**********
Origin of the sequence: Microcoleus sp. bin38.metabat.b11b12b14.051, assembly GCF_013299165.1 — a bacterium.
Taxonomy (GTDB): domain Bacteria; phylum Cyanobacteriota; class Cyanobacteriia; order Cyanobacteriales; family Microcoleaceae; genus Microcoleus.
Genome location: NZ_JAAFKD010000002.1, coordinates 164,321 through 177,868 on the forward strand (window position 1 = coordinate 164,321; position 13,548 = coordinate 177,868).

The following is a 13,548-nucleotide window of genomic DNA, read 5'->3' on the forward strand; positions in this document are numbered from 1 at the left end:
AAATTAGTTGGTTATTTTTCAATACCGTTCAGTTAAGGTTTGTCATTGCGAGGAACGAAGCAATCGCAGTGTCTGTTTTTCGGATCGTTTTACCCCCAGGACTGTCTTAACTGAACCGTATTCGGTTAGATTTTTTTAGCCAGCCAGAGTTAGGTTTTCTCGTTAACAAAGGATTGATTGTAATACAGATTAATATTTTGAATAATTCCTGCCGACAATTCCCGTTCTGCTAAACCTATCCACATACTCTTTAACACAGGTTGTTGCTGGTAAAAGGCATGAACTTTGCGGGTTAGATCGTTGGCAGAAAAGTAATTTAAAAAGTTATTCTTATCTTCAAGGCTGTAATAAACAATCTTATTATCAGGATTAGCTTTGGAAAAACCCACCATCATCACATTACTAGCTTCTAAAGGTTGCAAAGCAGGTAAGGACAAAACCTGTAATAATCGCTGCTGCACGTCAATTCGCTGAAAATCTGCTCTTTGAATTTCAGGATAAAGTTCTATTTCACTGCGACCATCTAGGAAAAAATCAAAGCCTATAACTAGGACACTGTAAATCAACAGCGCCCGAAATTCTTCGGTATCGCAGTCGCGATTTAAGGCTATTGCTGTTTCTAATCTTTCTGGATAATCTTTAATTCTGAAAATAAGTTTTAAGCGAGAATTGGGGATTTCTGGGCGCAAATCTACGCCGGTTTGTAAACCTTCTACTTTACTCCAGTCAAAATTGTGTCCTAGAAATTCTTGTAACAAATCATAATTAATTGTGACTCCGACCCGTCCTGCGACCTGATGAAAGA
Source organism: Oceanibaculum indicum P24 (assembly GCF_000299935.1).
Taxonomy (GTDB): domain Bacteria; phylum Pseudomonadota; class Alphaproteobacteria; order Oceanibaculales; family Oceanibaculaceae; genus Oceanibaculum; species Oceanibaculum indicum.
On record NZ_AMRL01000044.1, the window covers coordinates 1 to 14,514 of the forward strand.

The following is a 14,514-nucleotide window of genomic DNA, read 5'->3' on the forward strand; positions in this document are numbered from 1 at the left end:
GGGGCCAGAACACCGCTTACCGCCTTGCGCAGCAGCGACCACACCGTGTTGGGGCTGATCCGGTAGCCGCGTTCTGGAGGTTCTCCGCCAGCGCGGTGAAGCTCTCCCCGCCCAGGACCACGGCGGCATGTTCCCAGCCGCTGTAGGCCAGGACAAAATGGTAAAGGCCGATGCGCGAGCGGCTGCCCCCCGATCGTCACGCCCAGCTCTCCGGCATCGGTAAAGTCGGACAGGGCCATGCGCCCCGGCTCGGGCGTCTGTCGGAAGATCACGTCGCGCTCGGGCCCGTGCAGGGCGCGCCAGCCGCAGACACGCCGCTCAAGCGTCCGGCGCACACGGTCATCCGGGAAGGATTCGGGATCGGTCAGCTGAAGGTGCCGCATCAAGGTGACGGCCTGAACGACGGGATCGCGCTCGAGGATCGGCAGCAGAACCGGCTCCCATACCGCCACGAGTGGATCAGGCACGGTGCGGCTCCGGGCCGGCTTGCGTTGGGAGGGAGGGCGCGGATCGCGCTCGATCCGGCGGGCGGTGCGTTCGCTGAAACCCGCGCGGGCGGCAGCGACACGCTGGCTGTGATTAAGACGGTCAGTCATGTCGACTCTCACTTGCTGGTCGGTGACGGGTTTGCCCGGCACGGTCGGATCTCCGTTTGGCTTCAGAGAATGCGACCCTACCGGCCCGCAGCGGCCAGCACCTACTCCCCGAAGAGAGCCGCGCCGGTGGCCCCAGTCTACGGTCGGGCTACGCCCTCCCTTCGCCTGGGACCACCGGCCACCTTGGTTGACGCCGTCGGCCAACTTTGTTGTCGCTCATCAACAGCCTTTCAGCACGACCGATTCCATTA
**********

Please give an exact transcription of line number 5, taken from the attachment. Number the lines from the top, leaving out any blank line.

AAATTAGTTGGTTATTTTTCAATACCGTTCAGTTAAGGTTTGTCATTGCGAGGAACGAAGCAATCGCAGTGTCTGTTTTTCGGATCGTTTTACCCCCAGGACTGTCTTAACTGAACCGTATTCGGTTAGATTTTTTTAGCCAGCCAGAGTTAGGTTTTCTCGTTAACAAAGGATTGATTGTAATACAGATTAATATTTTGAATAATTCCTGCCGACAATTCCCGTTCTGCTAAACCTATCCACATACTCTTTAACACAGGTTGTTGCTGGTAAAAGGCATGAACTTTGCGGGTTAGATCGTTGGCAGAAAAGTAATTTAAAAAGTTATTCTTATCTTCAAGGCTGTAATAAACAATCTTATTATCAGGATTAGCTTTGGAAAAACCCACCATCATCACATTACTAGCTTCTAAAGGTTGCAAAGCAGGTAAGGACAAAACCTGTAATAATCGCTGCTGCACGTCAATTCGCTGAAAATCTGCTCTTTGAATTTCAGGATAAAGTTCTATTTCACTGCGACCATCTAGGAAAAAATCAAAGCCTATAACTAGGACACTGTAAATCAACAGCGCCCGAAATTCTTCGGTATCGCAGTCGCGATTTAAGGCTATTGCTGTTTCTAATCTTTCTGGATAATCTTTAATTCTGAAAATAAGTTTTAAGCGAGAATTGGGGATTTCTGGGCGCAAATCTACGCCGGTTTGTAAACCTTCTACTTTACTCCAGTCAAAATTGTGTCCTAGAAATTCTTGTAACAAATCATAATTAATTGTGACTCCGACCCGTCCTGCGACCTGATGAAAGA